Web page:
The Frisbee CANAM car driven by Al Unser Jr. is a prime example of a slippery surfaced car designed to implement downforce.
Force is an abstract concept. Defined in physics as: any interaction that will change the motion of an object when unopposed. Simply, force is an object of mass that is moving. In racing, that object is clearly the racecar in motion.
Downforce racing specifically is when air moves at high speeds over the surface of the car. The more downforce, the heavier a car appears to be. This is important because in racing, downforce is used to keep the fast moving vehicle adhered to the surface of the track. This added pressure on the tires also results in more grip that makes the car easier to handle.
Aerodynamics is the manipulation of downforce for additional speed, handling and apparent weight. The same concept used in aeronautics to lift airplanes off the ground is used in racing to keep cars on the ground. Instead of creating an upward force, fast moving air is manipulated to push the car to the ground, thus preventing airborne crashes.
Drag is the friction of wind against the exterior of the car. An aerodynamic car slices through the air, thus creating as little drag as possible. The less drag, the faster the car goes.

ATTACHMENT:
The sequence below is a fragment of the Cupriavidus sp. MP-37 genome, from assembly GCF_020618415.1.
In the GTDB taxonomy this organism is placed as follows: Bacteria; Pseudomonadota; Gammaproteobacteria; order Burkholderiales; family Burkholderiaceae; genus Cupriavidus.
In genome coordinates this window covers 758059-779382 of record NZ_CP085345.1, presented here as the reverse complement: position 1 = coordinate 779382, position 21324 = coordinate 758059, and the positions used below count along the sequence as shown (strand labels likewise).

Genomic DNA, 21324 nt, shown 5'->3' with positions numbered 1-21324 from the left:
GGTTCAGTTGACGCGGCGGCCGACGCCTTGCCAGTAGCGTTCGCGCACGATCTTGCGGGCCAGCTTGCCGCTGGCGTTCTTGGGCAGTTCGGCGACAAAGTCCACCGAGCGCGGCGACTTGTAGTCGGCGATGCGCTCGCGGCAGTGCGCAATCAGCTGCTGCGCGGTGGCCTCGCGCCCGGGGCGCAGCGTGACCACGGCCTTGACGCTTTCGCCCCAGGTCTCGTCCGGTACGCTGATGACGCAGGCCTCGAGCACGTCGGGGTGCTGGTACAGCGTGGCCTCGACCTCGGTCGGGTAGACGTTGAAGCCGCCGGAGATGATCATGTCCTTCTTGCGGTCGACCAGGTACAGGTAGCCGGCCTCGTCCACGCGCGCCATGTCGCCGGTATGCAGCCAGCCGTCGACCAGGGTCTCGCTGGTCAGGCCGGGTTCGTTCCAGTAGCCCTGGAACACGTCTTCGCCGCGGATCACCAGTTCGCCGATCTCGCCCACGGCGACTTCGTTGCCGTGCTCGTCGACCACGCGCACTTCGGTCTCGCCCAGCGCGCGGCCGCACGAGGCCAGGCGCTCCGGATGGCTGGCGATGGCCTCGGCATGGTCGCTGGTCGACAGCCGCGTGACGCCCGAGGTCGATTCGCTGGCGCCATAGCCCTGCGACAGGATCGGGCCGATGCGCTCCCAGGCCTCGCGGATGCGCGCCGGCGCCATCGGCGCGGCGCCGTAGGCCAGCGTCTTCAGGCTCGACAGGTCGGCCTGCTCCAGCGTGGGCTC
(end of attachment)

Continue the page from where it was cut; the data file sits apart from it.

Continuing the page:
Aerodynamics, downforce and drag are essential to the design of any vehicle, whether it is in the air, on land or on water. The most obvious racing examples of aerodynamics would be in open wheel cars, where appendages called spoilers or wings are added for downforce. These attachments can often be manipulated by the driver inside the car to change the amount of drag and are hard to miss. Instead of adding anything onto landspeed, the body design is often elongated and smooth, creating a slippery shape. NASCAR vehicles also use this technique to create a stout and blocky profile. NASCAR cars however have a unique use for flaps and downforce. When going in the correct direction, the flaps aren’t visible. When moving backwards, a handful of tabs suddenly appear on the top and on the hood of the car to prevent the crash from going airborne. This innovation came about in 2013 to prevent the sanctioning body from restricting speeds.
Downforce is calculated as: ½ (wing width in meters) x (wing height in meters) x (angle of wing) x (lift coefficient) x (air density) x (velocity). Clearly this is a topic that takes a great understanding of physics and aerodynamics. More than ever, racing at all levels has become more technical. Fine calculations like this one put engineering professionals to work finding the best balance and the greatest angle of attack.